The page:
The Japanese Garden

Assessment Plan


Students will build a Japanese Garden and fence following specific directions and research providing a hands-on application. The students answer the third column of the Problem-Based Learning Chart (Learning Issues). Next, the students write in the learning logs summarizing the lessons. They also write essays following the building of the garden which will be placed on Web Pages following a rubric. The teacher reads the learning logs and essays to ascertain their understanding of the Japanese Garden.

Rubric for Essay

  4 3 2 1
Answering the Question Stays on topic very well Stays on topic well Writes about topic Does not write about topic
Development of ideas Ideas are well explained Ideas are explained Ideas are out of order Ideas are not explained
Details Uses many details Uses some details Uses few details Does not give details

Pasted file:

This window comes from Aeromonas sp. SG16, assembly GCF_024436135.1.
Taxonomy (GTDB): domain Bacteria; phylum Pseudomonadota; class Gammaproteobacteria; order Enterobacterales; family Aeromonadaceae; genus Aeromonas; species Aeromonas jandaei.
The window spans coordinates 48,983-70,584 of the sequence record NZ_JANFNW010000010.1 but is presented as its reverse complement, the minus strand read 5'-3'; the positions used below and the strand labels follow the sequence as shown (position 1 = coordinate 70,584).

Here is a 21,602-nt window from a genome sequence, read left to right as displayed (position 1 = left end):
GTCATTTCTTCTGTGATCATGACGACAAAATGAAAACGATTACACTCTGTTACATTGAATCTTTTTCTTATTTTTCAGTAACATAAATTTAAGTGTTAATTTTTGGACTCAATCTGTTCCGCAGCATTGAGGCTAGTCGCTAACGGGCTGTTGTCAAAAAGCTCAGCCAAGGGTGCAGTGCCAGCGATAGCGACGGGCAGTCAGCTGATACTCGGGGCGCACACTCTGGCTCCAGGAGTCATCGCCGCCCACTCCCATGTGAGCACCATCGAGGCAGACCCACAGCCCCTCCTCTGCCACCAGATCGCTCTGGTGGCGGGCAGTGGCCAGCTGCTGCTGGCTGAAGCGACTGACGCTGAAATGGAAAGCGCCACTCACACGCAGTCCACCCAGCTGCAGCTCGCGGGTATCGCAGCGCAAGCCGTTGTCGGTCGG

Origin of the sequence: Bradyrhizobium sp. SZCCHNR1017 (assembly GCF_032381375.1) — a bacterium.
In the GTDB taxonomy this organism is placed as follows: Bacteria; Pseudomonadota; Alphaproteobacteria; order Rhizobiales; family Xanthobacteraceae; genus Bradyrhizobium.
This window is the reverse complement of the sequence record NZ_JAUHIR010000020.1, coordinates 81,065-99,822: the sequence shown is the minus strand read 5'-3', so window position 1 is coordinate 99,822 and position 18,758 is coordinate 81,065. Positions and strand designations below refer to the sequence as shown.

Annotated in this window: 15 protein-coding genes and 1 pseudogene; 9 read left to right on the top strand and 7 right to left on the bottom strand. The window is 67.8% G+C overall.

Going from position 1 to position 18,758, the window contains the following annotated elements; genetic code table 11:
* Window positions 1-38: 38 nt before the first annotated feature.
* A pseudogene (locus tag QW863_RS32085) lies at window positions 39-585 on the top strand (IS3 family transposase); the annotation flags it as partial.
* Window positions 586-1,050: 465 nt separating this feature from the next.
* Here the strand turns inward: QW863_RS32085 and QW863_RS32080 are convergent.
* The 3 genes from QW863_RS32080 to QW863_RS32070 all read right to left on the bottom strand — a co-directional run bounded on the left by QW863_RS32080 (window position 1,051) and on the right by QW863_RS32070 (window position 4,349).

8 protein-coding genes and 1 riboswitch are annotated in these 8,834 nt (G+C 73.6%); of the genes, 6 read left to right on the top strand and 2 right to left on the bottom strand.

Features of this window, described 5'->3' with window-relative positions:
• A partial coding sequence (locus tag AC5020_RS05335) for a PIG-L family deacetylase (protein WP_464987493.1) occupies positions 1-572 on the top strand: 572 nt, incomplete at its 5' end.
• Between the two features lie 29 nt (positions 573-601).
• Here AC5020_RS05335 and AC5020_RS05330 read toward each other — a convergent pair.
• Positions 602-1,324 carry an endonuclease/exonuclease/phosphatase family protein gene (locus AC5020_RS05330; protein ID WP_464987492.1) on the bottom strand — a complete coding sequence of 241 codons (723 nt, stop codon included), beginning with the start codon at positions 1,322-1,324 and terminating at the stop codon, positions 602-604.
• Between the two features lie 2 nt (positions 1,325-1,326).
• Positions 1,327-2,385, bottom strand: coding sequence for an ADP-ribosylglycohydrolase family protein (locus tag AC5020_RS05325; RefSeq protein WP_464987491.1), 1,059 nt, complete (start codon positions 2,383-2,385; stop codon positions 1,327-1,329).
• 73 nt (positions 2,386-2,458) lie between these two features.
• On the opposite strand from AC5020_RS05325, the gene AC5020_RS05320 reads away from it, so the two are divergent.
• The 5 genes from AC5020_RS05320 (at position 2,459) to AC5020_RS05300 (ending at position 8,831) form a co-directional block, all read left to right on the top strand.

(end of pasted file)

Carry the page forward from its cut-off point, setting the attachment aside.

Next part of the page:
Mechanics Makes very few grammar, spelling and punctuation errors Some grammar, spelling and punctuation errors

Few grammar, spelling and punctuation errors Many grammar, spelling and punctuation errors


Japanese Garden Display

  3 2 1
Display of garden(Overall Neatness and Quality of Presentation)

Excellent Good Poor
Contains the basic principles of the garden (rocks, water, flowers, soil) Contains all the basic principles Contains some of the basic principles Contains none of the basic principles

Supplementary Questions

1. How do we build and maintain a Japanese Garden?

2. What are the symbolic philosophies behind a Japanese Garden?

3. By building the Japanese Garden, what have you learned about the Japanese culture and philosophies?


Ideas   Facts   Learning Issue   Action Plan

The types of students’ work submitted are:

Student essays and learning logs.

Creation of Web Pages

All essays and learning logs are scored according to the rubric attached.

The scores provide evidence of student performance.